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What you need to know from the CDC?

Enterovirus D68

As you are likely aware, the United States has been experiencing a nationwide outbreak of enterovirus D68 (EV-D68) associated with severe respiratory illness that has been especially harmful to children.  At the same time, you and your communities may also have questions about the Ebola virus.  To address both public health concerns, the U.S. Department of Education and our federal health partners have a number of informational resources to share with you.

Almost all of the Centers for Disease Control and Prevention (CDC)-confirmed cases this year of EV-D68 infection have been among children.  Many of the children had asthma or a history of wheezing.  Many parents continue to be worried about the outbreak and want information about what they can do to prevent illness and protect themselves and their families.  The CDC has developed information and resources for parents about EV-D68.

Below are CDC resources about EV-D68 developed for parents:

·         Web Feature, “What Parents Need to Know About Enterovirus D68”

·         Drop-in newsletter article (matte article), “Parents: Learn the Facts about Enterovirus D68”

·         Fact sheet for parents, “What Parents Need to Know about Enterovirus D68”

·         General questions and answers for the public

·         Infographic: Keep Your Child from Getting and Spreading Enterovirus D68

Flu

Remember too, as entrovirus season is expected to taper off, flu activity usually begins to increase in October.  While there is not a vaccine to prevent illness from enteroviruses,  the single best way to protect against the flu is to get vaccinated each year.  Many resources for parents and others can be found on the CDC flu web site CDC recommends that ALL children 6 months old or older get a flu vaccine.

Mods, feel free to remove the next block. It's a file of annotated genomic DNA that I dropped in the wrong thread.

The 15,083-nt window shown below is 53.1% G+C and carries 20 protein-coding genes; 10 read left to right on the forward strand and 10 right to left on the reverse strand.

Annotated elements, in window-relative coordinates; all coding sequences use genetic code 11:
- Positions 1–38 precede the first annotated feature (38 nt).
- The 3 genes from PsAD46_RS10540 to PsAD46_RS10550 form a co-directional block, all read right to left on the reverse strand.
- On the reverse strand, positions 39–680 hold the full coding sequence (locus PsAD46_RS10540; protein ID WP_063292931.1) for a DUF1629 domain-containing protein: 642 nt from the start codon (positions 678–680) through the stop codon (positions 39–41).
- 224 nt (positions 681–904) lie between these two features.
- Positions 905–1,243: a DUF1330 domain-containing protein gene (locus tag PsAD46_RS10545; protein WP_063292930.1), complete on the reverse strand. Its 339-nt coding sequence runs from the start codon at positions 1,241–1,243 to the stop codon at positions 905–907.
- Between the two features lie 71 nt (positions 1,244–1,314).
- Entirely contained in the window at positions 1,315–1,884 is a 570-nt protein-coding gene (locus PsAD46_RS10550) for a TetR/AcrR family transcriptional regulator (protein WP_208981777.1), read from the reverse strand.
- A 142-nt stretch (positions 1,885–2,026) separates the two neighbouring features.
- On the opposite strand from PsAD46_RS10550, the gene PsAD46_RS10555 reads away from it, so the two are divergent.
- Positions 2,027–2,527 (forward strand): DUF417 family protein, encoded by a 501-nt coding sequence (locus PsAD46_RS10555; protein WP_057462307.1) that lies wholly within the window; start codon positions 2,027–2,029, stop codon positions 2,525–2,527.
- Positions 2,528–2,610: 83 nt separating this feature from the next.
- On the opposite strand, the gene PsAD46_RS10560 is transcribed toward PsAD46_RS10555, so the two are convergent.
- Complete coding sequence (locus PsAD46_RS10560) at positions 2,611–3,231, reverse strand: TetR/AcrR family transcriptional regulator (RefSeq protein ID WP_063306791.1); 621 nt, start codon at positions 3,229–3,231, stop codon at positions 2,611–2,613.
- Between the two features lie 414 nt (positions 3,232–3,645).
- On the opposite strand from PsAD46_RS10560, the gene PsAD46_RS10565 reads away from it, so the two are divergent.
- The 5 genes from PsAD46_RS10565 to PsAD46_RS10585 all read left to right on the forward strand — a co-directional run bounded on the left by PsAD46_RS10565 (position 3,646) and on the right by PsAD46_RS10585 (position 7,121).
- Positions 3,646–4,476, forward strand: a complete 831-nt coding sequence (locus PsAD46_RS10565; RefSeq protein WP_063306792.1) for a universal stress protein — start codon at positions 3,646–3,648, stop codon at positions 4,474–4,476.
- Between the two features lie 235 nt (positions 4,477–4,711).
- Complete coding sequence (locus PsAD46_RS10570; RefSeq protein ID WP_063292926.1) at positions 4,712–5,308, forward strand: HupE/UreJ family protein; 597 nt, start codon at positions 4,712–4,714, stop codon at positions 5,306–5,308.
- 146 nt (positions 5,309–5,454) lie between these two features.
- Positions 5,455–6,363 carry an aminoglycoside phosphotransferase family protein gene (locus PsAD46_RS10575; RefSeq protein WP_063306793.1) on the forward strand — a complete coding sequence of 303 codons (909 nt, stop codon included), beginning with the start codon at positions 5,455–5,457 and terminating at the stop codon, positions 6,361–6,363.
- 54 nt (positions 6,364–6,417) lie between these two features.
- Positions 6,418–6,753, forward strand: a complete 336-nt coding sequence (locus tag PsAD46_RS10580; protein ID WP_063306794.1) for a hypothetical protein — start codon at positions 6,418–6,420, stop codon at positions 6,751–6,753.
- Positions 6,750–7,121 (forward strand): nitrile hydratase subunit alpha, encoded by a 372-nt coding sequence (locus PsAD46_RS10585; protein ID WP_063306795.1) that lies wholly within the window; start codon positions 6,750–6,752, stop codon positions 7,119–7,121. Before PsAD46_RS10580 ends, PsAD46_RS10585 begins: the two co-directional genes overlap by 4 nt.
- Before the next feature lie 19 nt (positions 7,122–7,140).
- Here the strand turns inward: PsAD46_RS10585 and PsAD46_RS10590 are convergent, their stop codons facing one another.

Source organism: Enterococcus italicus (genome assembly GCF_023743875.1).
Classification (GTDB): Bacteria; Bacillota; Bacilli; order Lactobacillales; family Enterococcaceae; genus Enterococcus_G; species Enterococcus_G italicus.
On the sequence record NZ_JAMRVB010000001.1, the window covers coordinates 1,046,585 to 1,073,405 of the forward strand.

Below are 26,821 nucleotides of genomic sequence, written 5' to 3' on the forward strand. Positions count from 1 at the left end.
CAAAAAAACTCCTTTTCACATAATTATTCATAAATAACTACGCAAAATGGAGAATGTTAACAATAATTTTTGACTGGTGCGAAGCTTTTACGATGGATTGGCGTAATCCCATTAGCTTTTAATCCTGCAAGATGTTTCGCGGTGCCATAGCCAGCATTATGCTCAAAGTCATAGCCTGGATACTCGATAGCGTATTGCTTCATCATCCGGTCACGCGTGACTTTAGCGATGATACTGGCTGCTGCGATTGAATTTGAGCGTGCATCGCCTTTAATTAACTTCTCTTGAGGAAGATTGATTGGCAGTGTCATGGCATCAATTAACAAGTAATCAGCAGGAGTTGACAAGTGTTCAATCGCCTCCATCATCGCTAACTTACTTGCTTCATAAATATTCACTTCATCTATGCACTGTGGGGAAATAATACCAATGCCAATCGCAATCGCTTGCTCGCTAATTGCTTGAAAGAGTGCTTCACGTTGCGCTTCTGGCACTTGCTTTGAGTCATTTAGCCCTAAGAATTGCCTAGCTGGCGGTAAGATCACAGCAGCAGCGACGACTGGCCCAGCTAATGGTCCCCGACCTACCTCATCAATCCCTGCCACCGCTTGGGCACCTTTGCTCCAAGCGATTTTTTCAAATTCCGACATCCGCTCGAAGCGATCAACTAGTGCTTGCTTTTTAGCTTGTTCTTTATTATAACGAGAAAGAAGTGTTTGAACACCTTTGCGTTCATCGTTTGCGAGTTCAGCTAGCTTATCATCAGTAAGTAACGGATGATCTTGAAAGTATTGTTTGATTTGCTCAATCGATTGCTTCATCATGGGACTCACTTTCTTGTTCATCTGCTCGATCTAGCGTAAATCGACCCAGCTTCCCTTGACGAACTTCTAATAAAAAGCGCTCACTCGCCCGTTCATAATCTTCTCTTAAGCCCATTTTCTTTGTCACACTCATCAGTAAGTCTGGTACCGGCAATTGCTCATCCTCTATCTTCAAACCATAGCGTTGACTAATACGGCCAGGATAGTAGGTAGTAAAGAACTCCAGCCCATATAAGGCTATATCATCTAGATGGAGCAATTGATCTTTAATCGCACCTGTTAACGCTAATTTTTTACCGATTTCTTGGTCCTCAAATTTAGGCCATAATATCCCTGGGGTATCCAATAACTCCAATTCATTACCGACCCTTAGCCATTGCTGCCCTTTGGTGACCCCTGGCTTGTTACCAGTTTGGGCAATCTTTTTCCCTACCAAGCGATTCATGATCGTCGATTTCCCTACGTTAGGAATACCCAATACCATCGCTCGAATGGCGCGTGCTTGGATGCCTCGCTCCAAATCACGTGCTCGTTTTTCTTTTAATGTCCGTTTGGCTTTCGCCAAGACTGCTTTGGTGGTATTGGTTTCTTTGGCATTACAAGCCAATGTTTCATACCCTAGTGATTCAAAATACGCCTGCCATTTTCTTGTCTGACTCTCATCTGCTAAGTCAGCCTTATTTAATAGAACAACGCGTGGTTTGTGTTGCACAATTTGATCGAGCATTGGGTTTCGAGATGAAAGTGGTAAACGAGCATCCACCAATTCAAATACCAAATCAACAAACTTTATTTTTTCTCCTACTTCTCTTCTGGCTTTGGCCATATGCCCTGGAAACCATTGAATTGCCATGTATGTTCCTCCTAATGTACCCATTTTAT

Ebola

Finally, we know your communities may also have questions about what schools can do to keep students and adults safe from the Ebola virus.  The President has made control of Ebola a top national security priority, and we as a nation have spent more than $100 million fighting this outbreak since the first cases were reported last March in Africa.  Our national health system has the capacity and expertise to quickly detect and contain this disease and is working with states and school districts to ensure the safety of our students and school employees.  As you likely know, the CDC is continually updating its information on Ebola, information that can be found here: http://www.cdc.gov/vhf/ebola/index.html.

Fast Facts Flyer from the CDC

Our Department’s Office of Safe and Healthy Students has a number of materials available regarding Readiness and Emergency Management of Schools in crisis situations, and those materials can be found here: http://rems.ed.gov/.  One resource at this web link is steps the Dallas Independent School District (DISD) has taken to keep parents and community partners continually updated on the Ebola situation there, including establishing a web site: http://www.dallasisd.org/healthupdates.

Additional materials developed by the DISD Communications Team included there are:

All Staff Notice about Ebola

Parent Letter — English

Parent Letter — Spanish

Ebola FAQ

Talking with Children about Ebola

Recognizing and Reducing Signs of Anxiety in Times of Crisis

 

We sincerely hope that you find these materials beneficial and that you will share them through all of your available networks and communication vehicles.

Thank you.

The National Public Engagement Team

The State and Local Public Engagement Team

U.S. Department of Education


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